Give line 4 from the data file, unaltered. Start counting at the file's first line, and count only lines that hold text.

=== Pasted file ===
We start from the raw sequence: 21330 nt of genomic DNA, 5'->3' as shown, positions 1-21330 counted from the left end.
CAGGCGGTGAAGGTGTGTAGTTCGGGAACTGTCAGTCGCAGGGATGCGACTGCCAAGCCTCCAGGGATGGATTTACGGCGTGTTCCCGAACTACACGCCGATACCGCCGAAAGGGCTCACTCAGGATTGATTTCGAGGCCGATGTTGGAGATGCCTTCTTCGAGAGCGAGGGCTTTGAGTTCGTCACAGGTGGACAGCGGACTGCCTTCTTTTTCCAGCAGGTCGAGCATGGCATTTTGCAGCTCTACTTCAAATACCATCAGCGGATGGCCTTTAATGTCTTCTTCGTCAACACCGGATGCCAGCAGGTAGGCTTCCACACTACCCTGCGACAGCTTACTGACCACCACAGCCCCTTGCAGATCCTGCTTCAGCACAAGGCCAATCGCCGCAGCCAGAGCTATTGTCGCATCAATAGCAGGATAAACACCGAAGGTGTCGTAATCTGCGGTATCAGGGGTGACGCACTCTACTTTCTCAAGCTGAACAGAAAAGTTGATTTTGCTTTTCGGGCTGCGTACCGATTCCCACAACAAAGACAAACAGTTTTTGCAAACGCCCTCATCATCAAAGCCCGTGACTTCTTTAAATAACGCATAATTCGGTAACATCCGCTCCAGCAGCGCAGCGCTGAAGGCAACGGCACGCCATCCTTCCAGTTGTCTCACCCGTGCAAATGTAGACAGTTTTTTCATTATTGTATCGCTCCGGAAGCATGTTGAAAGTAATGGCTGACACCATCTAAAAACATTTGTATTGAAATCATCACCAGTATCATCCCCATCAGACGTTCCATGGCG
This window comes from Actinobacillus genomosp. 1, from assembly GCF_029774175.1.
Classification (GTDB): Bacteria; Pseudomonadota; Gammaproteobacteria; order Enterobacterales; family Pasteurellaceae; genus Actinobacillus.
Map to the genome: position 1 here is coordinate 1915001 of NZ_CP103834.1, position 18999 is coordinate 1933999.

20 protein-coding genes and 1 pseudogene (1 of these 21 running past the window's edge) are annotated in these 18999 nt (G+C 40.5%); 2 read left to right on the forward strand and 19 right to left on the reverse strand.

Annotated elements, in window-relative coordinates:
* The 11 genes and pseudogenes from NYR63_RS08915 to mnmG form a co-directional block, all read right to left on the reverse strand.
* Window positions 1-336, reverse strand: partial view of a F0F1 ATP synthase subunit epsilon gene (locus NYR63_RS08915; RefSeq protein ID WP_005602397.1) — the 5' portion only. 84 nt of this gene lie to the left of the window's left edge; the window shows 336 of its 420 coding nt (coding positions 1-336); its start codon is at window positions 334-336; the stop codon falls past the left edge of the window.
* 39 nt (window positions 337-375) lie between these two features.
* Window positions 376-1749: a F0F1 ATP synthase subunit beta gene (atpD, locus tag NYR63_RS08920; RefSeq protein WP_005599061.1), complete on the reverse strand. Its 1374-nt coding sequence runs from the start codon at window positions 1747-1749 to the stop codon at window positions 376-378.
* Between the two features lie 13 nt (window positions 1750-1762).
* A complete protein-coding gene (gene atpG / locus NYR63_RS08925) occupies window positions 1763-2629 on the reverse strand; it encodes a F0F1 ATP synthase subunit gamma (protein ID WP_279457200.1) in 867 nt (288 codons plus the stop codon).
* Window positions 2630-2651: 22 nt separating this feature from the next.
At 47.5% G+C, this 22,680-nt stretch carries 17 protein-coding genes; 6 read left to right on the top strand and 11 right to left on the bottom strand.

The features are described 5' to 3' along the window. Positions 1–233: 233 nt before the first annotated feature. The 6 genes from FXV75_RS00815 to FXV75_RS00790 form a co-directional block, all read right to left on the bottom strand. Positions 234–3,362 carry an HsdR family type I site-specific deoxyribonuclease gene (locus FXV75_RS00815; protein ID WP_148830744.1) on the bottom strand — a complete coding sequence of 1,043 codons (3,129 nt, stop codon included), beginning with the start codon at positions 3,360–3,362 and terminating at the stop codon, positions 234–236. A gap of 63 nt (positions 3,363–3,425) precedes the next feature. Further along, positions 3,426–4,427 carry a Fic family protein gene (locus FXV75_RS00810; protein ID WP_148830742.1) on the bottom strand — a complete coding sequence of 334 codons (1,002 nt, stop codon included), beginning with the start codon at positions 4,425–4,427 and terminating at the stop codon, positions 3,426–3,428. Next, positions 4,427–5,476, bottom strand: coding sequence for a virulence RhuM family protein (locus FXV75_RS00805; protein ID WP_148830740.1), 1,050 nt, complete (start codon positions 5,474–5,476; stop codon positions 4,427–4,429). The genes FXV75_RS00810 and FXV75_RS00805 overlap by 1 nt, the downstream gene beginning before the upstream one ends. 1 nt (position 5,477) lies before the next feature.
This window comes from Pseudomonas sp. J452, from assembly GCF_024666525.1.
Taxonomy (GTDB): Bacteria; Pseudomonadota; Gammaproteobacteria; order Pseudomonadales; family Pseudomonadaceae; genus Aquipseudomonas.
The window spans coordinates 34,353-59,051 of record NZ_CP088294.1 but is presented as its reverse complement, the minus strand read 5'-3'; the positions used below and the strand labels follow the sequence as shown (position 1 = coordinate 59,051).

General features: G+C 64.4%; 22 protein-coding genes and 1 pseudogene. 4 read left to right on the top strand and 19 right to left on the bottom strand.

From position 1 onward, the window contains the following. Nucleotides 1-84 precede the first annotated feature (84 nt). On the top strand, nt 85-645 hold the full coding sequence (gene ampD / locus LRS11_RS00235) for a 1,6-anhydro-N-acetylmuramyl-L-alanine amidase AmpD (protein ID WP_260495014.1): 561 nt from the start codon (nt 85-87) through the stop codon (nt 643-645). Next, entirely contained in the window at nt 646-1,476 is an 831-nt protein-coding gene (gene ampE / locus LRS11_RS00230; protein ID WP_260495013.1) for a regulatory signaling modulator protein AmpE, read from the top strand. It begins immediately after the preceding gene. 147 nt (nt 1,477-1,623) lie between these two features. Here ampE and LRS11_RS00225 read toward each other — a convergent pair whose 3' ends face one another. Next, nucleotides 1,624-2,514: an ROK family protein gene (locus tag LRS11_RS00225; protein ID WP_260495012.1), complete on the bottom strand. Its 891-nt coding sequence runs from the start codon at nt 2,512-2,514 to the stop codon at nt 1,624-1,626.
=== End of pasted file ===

Classification (GTDB): Bacteria; Pseudomonadota; Gammaproteobacteria; order Enterobacterales; family Pasteurellaceae; genus Actinobacillus.